|2004||Casting Society of America||Best Casting for Feature Film, Independent||Ferne Cassel, Kimberly Mullen||Won|
|2004||Central Ohio Film Critics Association||Best Actress||Charlize Theron||Won|
|2004||Chicago Film Critics Association Awards||Best Actress||Charlize Theron||Won|
|2004||Critics' Choice Movie Awards||Best Actress||Charlize Theron||Won|
|2004||Dallas–Fort Worth Film Critics Association Awards||Best Actress||Charlize Theron||Won|
|2004||Edgar Allan Poe Awards||Best Motion Picture Screenplay||Patty Jenkins||Nominated|
|2005||GLAAD Media Awards||Outstanding Film – Wide Release||Patty Jenkins||Nominated|
|2004||Gold Derby Awards||Lead Actress||Charlize Theron||Won|
|2010||Lead Actress of the Decade||Charlize Theron||Won|
|2003||Golden Schmoes Awards||Best Actress of the Year||Charlize Theron||Won|
|2004||Golden Trailer Awards||Best Voice Over||Monster||Nominated|
|2004||Independent Spirit Awards||Best First Feature||Patty Jenkins||Won|
|Best First Screenplay||Patty Jenkins||Nominated|
|Best Female Lead||Charlize Theron||Won|
|2004||International Cinephile Society Awards||Best Actress||Charlize Theron||Nominated|
|2004||International Horror Guild Awards||Best Movie||Patty Jenkins||Nominated|
|2004||International Online Cinema Awards||Best Actress||Charlize Theron||Nominated|
|Best Makeup and Hairstyling||Monster||Nominated|
|2010||International Online Film Critics' Poll||Best Actress of the Decade||Charlize Theron||Won|
|2004||Iowa Film Critics Awards||Best Movie Yet to Open in Iowa||Patty Jenkins||Won|
|2004||Irish Film and Television Awards||Best International Actress||Charlize Theron||Nominated|
|2005||Italian Online Movie Awards||Best Actress||Charlize Theron||Nominated|
|2004||Las Vegas Film Critics Society Awards||Best Actress||Charlize Theron||Won|
|Best Screenplay||Patty Jenkins||Nominated|
|Best Supporting Actress||Christina Ricci||Nominated|
|2005||London Film Critics Circle Awards||Actress of the Year||Charlize Theron||Nominated|
|2004||Los Angeles Film Critics Association Awards||Best Actress||Charlize Theron||Nominated|
|2004||MTV Movie Awards||Best Female Performance||Charlize Theron||Nominated|
|Best Kiss||Charlize Theron and Christina Ricci||Nominated|
|2003||National Board of Review Awards||Breakthrough Performance by an Actress||Charlize Theron||Won|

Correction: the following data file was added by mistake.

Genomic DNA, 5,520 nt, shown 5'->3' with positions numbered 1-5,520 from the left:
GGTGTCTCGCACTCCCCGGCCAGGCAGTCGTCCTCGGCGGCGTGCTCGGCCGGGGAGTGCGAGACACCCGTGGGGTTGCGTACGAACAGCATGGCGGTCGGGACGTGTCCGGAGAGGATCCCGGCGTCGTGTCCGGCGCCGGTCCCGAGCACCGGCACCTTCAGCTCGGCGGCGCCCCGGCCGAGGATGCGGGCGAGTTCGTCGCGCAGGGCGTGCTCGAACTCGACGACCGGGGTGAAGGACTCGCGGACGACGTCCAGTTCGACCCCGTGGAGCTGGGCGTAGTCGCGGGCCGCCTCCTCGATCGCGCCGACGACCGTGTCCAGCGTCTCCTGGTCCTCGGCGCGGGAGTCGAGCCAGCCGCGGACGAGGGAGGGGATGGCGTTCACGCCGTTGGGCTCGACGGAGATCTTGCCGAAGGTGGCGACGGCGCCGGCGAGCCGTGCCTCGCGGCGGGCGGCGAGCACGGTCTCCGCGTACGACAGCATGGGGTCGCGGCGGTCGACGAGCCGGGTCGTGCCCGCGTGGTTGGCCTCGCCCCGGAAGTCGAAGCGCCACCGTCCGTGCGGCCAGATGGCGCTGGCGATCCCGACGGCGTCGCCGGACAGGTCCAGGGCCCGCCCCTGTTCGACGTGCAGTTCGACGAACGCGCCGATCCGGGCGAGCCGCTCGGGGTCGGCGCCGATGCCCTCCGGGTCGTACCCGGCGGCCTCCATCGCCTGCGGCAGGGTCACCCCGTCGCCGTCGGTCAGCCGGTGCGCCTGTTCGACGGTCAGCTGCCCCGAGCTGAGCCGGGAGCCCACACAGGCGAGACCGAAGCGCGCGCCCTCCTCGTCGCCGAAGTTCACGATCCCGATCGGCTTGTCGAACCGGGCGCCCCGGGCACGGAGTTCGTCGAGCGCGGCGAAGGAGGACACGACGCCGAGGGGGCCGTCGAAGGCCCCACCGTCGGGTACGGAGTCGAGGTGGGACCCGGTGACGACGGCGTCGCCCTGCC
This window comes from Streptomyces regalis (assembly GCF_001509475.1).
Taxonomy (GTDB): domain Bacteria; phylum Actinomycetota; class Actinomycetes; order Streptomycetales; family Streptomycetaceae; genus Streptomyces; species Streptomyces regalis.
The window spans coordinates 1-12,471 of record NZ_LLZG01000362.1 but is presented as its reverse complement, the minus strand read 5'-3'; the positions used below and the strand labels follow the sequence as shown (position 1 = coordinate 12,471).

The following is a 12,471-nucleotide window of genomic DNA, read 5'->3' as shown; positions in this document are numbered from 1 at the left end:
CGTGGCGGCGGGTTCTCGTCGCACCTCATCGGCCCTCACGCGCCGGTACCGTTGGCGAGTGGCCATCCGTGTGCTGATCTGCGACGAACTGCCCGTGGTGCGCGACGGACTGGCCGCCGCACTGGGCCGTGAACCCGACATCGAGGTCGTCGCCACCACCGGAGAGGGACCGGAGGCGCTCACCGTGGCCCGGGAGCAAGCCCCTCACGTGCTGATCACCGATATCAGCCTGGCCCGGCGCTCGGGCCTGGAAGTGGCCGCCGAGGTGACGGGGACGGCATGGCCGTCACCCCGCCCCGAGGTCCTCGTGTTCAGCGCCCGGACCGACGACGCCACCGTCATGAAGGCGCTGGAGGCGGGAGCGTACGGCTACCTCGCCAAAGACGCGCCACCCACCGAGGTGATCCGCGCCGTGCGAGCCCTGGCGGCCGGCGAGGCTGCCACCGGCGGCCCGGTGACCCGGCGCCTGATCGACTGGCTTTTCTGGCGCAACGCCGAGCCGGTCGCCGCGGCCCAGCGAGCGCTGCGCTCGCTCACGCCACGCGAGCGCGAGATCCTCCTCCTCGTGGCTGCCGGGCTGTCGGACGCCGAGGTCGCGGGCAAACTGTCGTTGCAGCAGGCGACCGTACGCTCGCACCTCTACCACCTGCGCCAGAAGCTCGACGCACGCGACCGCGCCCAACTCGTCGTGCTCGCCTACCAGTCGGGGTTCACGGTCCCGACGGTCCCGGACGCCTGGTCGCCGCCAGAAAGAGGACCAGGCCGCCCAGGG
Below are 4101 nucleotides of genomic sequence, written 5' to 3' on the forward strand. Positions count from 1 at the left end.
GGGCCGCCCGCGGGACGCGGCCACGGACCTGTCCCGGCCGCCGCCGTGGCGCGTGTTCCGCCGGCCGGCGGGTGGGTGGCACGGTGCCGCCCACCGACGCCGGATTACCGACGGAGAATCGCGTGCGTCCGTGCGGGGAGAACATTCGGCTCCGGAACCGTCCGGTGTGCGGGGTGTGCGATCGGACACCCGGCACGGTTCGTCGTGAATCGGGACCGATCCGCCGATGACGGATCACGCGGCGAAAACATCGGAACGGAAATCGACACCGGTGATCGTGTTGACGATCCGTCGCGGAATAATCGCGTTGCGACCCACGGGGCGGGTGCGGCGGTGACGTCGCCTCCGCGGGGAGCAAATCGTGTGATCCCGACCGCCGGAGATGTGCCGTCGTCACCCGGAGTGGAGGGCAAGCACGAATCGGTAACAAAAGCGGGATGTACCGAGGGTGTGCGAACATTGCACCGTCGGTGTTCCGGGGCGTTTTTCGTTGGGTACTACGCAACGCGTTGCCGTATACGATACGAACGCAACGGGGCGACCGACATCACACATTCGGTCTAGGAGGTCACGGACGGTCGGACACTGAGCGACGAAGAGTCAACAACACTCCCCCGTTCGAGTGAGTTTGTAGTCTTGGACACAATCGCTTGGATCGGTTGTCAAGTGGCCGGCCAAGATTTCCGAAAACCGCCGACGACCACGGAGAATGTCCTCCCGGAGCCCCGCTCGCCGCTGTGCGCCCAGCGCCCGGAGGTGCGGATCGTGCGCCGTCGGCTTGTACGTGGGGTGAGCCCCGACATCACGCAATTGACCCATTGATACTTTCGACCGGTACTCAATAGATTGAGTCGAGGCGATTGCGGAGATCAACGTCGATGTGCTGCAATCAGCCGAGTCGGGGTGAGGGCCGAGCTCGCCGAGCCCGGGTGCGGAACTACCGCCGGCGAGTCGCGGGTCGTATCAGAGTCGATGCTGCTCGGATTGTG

|2004||National Society of Film Critics Awards||Best Actress||Charlize Theron||Won|
|2003||New York Film Critics Circle Awards||Best Actress||Charlize Theron||Nominated|
|2003||New York Film Critics Online Awards||Best Actress||Charlize Theron||Won|
|2004||Online Film & Television Association||Best Actress||Charlize Theron||Won|
|Best Makeup and Hairstyling||Monster||Nominated|
|2004||Online Film Critics Society Awards||Best Actress||Charlize Theron||Nominated|
|2005||Robert Awards||Best American Film||Patty Jenkins||Nominated|
|2003||San Francisco Film Critics Circle Awards||Best Actress||Charlize Theron||Won|
|2004||Santa Barbara International Film Festival||Outstanding Performer of the Year||Charlize Theron||Won|
|2004||Satellite Awards||Best Actress – Motion Picture Drama||Charlize Theron||Won|
|2003||Seattle Film Critics Awards||Best Actress||Charlize Theron||Nominated|
|2003||Utah Film Critics Association Awards||Best Actress||Charlize Theron||Won|
|2004||Vancouver Film Critics Circle Awards||Best Actress||Charlize Theron||Won|
|2003||Village Voice Film Poll||Best Performance||Charlize Theron||Nominated|
|Soundtrack album by|
|Released||January 30, 2004|
In 2004, BT released an official soundtrack to the film. Included with the release is a DVD featuring all fifteen original cues, and an additional nine cues that would not fit on the CD, as well as an interview with BT and Patty Jenkins, and remix files for "Ferris Wheel".
All music is composed by BT.
- "Childhood Montage"
- "Girls Kiss"
- "The Bus Stop"
- "Turning Tricks"
- "First Kill"
- "Job Hunt"
- "Bad Cop"
- "'Call Me Daddy' Killing"
- "I Don't Like It Rough"
- "Ferris Wheel (Love Theme)"
- "Ditch the Car"
- "Madman Speech"
- "Cop Killing"
- "News on TV"